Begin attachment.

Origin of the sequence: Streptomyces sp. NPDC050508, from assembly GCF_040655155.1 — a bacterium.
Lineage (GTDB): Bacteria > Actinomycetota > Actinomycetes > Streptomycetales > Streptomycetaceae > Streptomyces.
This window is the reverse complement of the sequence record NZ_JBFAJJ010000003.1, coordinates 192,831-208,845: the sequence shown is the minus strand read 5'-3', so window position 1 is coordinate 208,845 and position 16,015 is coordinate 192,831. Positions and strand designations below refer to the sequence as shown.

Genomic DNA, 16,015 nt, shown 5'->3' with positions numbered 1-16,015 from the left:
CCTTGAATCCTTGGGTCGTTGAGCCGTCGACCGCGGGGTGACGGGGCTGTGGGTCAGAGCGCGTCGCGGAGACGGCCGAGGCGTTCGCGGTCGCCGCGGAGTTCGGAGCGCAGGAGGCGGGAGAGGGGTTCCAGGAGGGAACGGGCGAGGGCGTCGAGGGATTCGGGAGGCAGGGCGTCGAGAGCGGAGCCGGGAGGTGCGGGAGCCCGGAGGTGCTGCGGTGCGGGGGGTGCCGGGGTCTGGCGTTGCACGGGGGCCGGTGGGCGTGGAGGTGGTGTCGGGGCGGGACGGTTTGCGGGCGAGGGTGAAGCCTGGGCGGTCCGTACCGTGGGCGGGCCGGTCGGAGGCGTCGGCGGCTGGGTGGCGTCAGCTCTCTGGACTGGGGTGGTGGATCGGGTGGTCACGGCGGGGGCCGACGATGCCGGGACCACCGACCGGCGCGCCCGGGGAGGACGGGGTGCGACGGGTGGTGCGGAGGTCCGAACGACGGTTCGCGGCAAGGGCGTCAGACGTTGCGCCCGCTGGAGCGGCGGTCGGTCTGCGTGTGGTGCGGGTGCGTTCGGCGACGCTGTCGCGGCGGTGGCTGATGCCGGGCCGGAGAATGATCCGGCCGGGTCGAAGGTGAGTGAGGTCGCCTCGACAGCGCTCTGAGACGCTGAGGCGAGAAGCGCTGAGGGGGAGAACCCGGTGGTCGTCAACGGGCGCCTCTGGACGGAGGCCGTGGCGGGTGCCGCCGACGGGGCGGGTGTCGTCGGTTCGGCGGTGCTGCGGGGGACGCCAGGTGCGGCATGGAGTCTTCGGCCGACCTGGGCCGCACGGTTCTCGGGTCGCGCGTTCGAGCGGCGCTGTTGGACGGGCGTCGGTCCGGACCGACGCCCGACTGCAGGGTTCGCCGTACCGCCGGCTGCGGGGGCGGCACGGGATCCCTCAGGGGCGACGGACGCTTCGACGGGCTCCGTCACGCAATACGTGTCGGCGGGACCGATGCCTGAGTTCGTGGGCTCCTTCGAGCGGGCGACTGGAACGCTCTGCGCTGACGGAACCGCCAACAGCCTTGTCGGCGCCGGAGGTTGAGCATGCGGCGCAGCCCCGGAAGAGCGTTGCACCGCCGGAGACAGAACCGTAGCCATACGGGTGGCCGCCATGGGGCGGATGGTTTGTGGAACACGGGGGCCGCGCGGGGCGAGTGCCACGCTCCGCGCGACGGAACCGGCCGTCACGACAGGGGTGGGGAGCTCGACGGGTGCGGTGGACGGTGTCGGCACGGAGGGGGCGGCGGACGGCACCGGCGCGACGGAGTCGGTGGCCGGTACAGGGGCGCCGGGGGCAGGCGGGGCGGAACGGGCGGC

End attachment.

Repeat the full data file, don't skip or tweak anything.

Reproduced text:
Origin of the sequence: Streptomyces sp. NPDC050508, from assembly GCF_040655155.1 — a bacterium.
Lineage (GTDB): Bacteria > Actinomycetota > Actinomycetes > Streptomycetales > Streptomycetaceae > Streptomyces.
This window is the reverse complement of the sequence record NZ_JBFAJJ010000003.1, coordinates 192,831-208,845: the sequence shown is the minus strand read 5'-3', so window position 1 is coordinate 208,845 and position 16,015 is coordinate 192,831. Positions and strand designations below refer to the sequence as shown.

Genomic DNA, 16,015 nt, shown 5'->3' with positions numbered 1-16,015 from the left:
CCTTGAATCCTTGGGTCGTTGAGCCGTCGACCGCGGGGTGACGGGGCTGTGGGTCAGAGCGCGTCGCGGAGACGGCCGAGGCGTTCGCGGTCGCCGCGGAGTTCGGAGCGCAGGAGGCGGGAGAGGGGTTCCAGGAGGGAACGGGCGAGGGCGTCGAGGGATTCGGGAGGCAGGGCGTCGAGAGCGGAGCCGGGAGGTGCGGGAGCCCGGAGGTGCTGCGGTGCGGGGGGTGCCGGGGTCTGGCGTTGCACGGGGGCCGGTGGGCGTGGAGGTGGTGTCGGGGCGGGACGGTTTGCGGGCGAGGGTGAAGCCTGGGCGGTCCGTACCGTGGGCGGGCCGGTCGGAGGCGTCGGCGGCTGGGTGGCGTCAGCTCTCTGGACTGGGGTGGTGGATCGGGTGGTCACGGCGGGGGCCGACGATGCCGGGACCACCGACCGGCGCGCCCGGGGAGGACGGGGTGCGACGGGTGGTGCGGAGGTCCGAACGACGGTTCGCGGCAAGGGCGTCAGACGTTGCGCCCGCTGGAGCGGCGGTCGGTCTGCGTGTGGTGCGGGTGCGTTCGGCGACGCTGTCGCGGCGGTGGCTGATGCCGGGCCGGAGAATGATCCGGCCGGGTCGAAGGTGAGTGAGGTCGCCTCGACAGCGCTCTGAGACGCTGAGGCGAGAAGCGCTGAGGGGGAGAACCCGGTGGTCGTCAACGGGCGCCTCTGGACGGAGGCCGTGGCGGGTGCCGCCGACGGGGCGGGTGTCGTCGGTTCGGCGGTGCTGCGGGGGACGCCAGGTGCGGCATGGAGTCTTCGGCCGACCTGGGCCGCACGGTTCTCGGGTCGCGCGTTCGAGCGGCGCTGTTGGACGGGCGTCGGTCCGGACCGACGCCCGACTGCAGGGTTCGCCGTACCGCCGGCTGCGGGGGCGGCACGGGATCCCTCAGGGGCGACGGACGCTTCGACGGGCTCCGTCACGCAATACGTGTCGGCGGGACCGATGCCTGAGTTCGTGGGCTCCTTCGAGCGGGCGACTGGAACGCTCTGCGCTGACGGAACCGCCAACAGCCTTGTCGGCGCCGGAGGTTGAGCATGCGGCGCAGCCCCGGAAGAGCGTTGCACCGCCGGAGACAGAACCGTAGCCATACGGGTGGCCGCCATGGGGCGGATGGTTTGTGGAACACGGGGGCCGCGCGGGGCGAGTGCCACGCTCCGCGCGACGGAACCGGCCGTCACGACAGGGGTGGGGAGCTCGACGGGTGCGGTGGACGGTGTCGGCACGGAGGGGGCGGCGGACGGCACCGGCGCGACGGAGTCGGTGGCCGGTACAGGGGCGCCGGGGGCAGGCGGGGCGGAACGGGCGGC